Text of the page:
Discussion in 'Gator Bytes' started by helix139, Aug 8, 2007.
I just bought that TV last month for my son's bedroom and it has a great picture. I recommend it.
My girl just bought me a 52 inch LCD Sharp, 1080p and 120h, she paid 3200. I was looking for a nice tv but not top of the line, all i will use it for is just typical tv watching, not movies or anything. I have direct tv. My question is this, should I just keep it, or look for something not so expensive
well if you don't want it you could always donate it to me
Keep it and go get yourself a HD DVD player or blue ray and enjoy watching a movie like you have never seen before. Have you seen a gator game in HD yet? If not, you will be very happy with that as well.
What happens to TVs that dont get sold? Like a model they bring out but after a year take down....do they leave them up until they get sold or what happens to them?
they usually become refurbs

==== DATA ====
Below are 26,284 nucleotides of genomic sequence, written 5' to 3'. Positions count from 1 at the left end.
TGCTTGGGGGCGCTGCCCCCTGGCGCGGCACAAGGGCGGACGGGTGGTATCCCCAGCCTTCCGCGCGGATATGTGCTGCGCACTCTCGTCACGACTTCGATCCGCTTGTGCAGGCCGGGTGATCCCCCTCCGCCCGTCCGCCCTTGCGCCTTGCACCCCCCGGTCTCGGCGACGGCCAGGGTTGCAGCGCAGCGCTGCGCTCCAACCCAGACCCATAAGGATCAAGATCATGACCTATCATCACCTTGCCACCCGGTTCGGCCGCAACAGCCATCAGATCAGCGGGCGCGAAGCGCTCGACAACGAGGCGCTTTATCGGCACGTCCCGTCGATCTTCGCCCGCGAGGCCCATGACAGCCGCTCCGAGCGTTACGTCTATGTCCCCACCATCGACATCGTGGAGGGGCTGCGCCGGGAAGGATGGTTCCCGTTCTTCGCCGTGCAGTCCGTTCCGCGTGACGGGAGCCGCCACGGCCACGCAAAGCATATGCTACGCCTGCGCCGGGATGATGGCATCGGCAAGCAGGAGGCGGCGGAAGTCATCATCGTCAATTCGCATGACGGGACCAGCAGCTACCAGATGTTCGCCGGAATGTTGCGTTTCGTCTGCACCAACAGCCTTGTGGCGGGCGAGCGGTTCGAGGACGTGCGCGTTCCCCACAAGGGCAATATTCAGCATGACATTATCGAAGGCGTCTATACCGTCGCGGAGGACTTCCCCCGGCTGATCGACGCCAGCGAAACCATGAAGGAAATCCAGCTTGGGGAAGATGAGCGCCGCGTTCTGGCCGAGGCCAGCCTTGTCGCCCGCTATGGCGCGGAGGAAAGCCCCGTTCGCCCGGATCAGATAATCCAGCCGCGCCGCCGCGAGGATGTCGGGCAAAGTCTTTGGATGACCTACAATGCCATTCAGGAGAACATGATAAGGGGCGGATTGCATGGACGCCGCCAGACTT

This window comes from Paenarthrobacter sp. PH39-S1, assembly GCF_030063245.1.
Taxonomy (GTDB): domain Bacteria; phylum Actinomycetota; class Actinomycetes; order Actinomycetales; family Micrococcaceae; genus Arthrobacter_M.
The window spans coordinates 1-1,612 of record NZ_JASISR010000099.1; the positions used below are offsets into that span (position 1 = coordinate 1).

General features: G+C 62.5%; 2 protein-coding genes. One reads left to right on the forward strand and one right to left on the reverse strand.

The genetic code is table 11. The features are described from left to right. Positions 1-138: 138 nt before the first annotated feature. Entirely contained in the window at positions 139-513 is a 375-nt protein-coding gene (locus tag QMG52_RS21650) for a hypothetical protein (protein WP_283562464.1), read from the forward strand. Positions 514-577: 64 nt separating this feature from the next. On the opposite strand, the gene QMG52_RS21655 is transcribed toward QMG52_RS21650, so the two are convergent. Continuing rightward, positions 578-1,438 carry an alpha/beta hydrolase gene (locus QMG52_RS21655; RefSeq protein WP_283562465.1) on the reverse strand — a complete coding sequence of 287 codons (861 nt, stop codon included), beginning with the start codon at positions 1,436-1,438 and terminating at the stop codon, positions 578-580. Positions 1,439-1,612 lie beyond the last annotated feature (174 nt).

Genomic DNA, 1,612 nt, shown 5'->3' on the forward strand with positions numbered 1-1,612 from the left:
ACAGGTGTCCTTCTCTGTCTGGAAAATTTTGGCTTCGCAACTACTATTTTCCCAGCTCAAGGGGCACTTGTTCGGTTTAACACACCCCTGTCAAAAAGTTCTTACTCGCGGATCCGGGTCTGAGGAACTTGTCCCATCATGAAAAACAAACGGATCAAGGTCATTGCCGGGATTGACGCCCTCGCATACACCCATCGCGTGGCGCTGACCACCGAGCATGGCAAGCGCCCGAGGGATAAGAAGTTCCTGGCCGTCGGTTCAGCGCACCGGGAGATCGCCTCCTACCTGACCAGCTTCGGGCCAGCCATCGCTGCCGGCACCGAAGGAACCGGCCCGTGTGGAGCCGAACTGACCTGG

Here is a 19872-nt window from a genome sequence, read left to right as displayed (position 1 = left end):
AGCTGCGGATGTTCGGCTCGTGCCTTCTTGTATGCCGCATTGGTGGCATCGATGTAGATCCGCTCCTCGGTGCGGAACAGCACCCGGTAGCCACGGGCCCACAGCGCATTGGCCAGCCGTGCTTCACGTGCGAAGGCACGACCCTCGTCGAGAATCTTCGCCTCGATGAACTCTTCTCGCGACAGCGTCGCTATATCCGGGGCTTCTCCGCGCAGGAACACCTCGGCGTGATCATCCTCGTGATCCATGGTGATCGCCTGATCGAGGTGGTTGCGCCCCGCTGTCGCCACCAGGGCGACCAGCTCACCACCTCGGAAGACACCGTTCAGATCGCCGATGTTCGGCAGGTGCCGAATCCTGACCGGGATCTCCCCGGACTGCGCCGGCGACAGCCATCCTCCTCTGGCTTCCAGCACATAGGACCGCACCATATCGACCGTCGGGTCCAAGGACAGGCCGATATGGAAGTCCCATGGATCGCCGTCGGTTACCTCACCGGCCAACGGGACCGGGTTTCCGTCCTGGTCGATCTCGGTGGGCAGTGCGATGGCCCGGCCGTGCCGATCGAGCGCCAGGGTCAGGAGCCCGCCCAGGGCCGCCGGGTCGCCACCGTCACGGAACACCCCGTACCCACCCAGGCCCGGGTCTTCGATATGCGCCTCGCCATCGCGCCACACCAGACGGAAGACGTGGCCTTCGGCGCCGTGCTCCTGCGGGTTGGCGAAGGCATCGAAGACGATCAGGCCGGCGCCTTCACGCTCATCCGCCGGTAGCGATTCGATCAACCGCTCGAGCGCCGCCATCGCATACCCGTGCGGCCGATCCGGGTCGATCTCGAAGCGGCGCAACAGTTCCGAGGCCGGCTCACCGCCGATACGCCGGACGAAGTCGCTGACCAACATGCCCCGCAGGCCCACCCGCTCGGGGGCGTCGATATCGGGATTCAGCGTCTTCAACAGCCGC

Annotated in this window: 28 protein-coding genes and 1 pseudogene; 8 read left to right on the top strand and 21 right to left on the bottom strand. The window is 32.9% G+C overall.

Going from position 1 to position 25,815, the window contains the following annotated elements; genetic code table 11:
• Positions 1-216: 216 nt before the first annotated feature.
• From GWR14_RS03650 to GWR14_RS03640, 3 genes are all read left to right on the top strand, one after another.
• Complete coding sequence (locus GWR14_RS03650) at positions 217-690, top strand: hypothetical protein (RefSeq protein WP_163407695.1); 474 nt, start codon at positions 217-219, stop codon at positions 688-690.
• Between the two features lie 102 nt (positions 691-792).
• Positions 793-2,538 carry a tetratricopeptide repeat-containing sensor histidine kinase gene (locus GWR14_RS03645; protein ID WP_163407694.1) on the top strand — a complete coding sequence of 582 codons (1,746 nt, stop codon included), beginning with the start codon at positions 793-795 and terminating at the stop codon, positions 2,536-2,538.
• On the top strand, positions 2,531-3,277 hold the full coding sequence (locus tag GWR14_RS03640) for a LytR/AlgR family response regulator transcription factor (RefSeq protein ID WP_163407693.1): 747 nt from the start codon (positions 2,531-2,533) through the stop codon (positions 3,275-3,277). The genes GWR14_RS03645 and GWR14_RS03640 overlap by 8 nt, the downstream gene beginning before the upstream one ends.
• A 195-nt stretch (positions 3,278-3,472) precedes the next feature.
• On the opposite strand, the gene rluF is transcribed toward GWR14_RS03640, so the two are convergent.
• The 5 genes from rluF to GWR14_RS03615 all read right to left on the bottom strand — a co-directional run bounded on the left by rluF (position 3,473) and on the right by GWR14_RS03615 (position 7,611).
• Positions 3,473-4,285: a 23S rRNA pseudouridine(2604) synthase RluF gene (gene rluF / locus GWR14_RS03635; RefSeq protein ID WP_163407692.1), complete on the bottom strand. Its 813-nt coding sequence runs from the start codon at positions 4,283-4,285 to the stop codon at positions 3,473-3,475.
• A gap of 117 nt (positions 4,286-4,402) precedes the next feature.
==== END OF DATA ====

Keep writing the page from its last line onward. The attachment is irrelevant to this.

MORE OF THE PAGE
OK, guys, here goes:
1. We want to spent in the ballpark of $2K (can go a little over) for a flat-screen TV to hang on the wall in our family room.
2. Not concerned with surround sound, as it's not a theater room -- just basic TV. So I'd value sound as around a 3 or 4 out of 10 (I want the sound from the TVs speakers to be decent, but I don't need a fancy Bose surround system for the audio).
3. I have a membership at Sam's.
4. As I mentioned, we want it wall mounted, predominantly to save space in the family room and to keep my 2-year-old's fingers off of it.
4(a). No restrictions on size, other than budgetary constraints, although I don't think the room is big enough for, say, a 60".
5. The TV will be across the room from an L-shaped sectional couch with recliners on either end. One recliner will be pointed directly at the TV, and the other will be at pretty significant angle to the TV (perhaps 70 degrees). I am not terribly worried about the view from this recliner, only from the one directly across from it. The distance from that recliner to the wall is approximately 13 feet.
6. I will not use it as a computer monitor.
7. I will not be gaming on it.
8. I am willing to sacrifice a few inches for a great picture, as long as it meets the minimum required size, so I'd answer 1 or 2 here.
9. I'd prefer to go with one of the major brands (Philips, Panasonic, Sony, Samsung, Sharp) rather than one of the cheapies (Vizio, Olevia, eye-fly, etc.), although I am not set in stone if the picture is good enough.
10. I definitely want to buy my TV at a store rather than online.